It is desirable to provide a method of monitoring the status of a process operating within a computational device, which when used eliminates the uncertainty of the computer user in determining whether a requested program or process is operating, halted or is running only with some difficulty. Furthermore, it is desirable to have a computer task monitor which operates without adversely affecting the system performance of the computer. It is also desirable to have a computer process task monitor that operates in an intuitive manner communicating the status of selected processes independently as opposed to providing only some potentially misleading information as to the operating status of the total computer system.
Accordingly, it is a primary object of this invention to provide a method of providing the operational status of a program or process operating within a computer system which informs the user in an intuitive manner whether a specific process or group of processes are running, stopped, running with difficulty, or unexpectedly halted.
Another object of this invention is to provide a method of providing the operational status of a program or process operating within a computer system which does not require continuous processing overhead.
A further object of this invention is to provide a computer task monitor which provides the appearance of motion when a process is running, by giving the appearance of jerky motion when a process is running with difficulty, by giving the appearance of lack of motion when a process is stopped, and by giving the appearance of being broken when a process has unexpectedly halted.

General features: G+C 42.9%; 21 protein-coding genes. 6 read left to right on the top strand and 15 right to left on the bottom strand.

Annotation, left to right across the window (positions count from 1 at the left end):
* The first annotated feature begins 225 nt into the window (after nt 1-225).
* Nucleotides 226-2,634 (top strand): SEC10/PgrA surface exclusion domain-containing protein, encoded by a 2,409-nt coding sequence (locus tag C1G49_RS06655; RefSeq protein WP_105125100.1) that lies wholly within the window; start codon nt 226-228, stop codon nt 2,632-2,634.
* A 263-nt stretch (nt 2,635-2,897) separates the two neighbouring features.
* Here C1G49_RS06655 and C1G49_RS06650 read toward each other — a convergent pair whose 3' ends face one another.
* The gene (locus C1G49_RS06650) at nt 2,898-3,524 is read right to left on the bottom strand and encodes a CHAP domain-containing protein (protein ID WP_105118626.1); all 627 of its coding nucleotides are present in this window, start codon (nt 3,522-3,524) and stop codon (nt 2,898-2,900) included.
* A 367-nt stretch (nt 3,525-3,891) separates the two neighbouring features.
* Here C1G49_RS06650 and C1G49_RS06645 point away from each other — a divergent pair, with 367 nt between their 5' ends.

A still further object of this invention is to provide a method for task monitoring that can be assigned to a specific program or process to display the status of that particular program or process.
These and other objects of this invention, which will be clear to those of ordinary skill in the art upon review of this patent specification and claims, are achieved by an invention which permits the display of status information using a static device which is designed to be easily modifiable to reflect and to communicate the status of one or more processes within a computer system.
FIG. 1 depicts top level flow chart of the process of this invention.
FIG. 2 depicts a detail flow chart of the “Start Thread” step of the process of the invention.
FIG. 3 depicts a detail flow chart of the “Indicate when Thread will Report” step of the process of the invention.
FIG. 4 depicts a detail flow chart of the “Report Task Completion” step of the process of the invention.
This invention provides a method and system for calculating and the status of tasks in a computer system. Computer system is defined by the applicant to include one or more computational devices capable of executing prearranged instructions wherein said computational devices include one or more processing units. The method of the invention acts in association with existing applications on the computer and is “called” from other computer applications. When the invention is properly employed the user will be provided important status information about on-going, stopped and/or halted processes within the computer system processing environment.